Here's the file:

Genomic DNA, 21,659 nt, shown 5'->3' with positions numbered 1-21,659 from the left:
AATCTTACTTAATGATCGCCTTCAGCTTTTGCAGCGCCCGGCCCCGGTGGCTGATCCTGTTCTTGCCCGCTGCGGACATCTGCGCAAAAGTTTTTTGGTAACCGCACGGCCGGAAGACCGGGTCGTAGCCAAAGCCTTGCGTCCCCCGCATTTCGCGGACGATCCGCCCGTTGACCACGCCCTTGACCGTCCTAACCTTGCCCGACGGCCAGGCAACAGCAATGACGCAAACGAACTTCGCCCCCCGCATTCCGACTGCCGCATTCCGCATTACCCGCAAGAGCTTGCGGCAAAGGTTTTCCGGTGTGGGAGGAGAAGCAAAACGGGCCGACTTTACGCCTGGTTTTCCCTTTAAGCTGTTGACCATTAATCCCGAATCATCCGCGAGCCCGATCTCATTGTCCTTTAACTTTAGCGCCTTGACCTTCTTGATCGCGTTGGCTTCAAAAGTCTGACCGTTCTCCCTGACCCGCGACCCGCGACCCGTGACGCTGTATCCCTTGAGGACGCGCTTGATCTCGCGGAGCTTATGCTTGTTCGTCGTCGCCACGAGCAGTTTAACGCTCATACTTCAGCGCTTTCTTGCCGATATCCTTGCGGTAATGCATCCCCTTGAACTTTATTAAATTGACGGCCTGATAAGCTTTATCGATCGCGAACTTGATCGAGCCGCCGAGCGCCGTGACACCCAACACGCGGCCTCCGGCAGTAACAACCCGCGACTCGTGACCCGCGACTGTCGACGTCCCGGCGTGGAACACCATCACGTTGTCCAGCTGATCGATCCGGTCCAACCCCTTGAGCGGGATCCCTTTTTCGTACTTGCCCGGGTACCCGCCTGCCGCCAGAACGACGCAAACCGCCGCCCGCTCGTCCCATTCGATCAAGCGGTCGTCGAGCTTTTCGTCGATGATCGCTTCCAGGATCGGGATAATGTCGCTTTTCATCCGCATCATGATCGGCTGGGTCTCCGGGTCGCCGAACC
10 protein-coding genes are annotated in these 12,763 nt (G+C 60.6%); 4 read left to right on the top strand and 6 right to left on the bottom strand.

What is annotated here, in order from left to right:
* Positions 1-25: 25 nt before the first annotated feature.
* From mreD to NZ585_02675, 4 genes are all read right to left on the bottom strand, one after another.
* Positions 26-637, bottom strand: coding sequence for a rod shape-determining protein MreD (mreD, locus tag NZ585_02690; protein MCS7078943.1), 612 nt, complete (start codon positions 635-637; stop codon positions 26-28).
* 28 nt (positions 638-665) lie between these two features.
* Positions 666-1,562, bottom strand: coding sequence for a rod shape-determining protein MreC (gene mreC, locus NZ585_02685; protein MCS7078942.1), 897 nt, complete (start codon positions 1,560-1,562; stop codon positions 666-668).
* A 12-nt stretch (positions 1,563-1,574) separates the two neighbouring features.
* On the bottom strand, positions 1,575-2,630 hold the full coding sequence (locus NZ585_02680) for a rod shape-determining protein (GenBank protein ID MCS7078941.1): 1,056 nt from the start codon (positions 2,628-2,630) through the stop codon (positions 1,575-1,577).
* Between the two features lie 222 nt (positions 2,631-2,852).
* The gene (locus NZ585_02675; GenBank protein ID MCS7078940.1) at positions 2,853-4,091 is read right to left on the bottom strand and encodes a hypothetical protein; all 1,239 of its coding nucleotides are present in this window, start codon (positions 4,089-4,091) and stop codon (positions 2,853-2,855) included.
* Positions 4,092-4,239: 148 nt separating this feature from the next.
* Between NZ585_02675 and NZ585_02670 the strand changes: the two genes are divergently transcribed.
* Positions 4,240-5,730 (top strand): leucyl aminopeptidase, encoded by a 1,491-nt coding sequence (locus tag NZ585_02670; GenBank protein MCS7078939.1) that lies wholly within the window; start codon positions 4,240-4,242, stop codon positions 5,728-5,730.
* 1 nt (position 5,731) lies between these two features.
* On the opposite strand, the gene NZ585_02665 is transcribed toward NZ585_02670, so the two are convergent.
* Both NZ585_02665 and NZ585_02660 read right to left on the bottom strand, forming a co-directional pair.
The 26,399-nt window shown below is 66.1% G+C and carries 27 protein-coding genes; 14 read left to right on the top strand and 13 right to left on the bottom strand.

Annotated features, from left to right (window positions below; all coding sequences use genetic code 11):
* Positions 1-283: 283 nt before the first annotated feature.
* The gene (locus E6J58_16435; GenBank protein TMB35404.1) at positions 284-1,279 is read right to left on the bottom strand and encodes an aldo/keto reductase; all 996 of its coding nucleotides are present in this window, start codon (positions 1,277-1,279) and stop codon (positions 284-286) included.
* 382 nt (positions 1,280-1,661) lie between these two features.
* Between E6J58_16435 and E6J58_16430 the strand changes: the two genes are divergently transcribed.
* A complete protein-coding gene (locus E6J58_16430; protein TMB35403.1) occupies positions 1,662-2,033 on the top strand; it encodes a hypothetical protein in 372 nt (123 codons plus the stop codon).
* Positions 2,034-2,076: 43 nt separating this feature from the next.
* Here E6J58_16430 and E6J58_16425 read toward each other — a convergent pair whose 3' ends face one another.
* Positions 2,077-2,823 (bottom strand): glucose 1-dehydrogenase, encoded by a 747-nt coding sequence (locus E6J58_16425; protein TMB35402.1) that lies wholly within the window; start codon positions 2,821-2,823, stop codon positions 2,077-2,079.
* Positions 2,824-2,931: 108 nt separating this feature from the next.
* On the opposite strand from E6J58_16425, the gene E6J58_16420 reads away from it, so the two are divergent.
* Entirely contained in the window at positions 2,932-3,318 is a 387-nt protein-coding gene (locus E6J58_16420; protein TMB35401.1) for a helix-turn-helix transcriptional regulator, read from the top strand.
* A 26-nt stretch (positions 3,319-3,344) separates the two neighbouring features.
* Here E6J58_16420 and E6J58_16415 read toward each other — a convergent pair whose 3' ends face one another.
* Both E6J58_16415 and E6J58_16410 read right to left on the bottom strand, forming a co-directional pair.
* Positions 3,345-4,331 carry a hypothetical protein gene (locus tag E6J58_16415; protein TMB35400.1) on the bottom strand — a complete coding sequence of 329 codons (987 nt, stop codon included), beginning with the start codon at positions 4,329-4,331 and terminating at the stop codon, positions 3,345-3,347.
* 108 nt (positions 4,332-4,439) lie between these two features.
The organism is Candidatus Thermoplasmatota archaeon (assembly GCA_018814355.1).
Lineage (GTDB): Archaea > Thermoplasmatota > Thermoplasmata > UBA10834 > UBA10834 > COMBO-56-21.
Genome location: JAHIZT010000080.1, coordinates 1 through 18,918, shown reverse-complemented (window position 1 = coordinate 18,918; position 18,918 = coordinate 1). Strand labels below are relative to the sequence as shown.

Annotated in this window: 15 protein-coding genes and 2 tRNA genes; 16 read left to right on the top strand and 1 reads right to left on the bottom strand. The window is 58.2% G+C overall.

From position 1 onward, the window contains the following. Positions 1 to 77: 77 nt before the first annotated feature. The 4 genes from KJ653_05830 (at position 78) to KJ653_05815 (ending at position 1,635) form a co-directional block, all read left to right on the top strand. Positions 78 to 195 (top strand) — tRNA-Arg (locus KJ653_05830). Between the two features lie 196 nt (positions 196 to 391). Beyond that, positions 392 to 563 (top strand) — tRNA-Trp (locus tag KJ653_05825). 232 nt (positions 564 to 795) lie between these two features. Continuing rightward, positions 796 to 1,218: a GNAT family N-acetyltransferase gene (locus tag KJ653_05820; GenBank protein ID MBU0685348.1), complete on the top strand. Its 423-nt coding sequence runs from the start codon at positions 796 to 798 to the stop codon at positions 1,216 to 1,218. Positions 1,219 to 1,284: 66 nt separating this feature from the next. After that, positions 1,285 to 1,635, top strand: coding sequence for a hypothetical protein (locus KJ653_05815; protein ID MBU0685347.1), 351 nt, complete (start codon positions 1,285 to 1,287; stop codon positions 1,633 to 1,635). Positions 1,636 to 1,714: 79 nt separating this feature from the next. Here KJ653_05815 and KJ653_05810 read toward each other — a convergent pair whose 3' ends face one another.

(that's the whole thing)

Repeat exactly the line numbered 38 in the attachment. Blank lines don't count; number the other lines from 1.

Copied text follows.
The organism is Candidatus Thermoplasmatota archaeon (assembly GCA_018814355.1).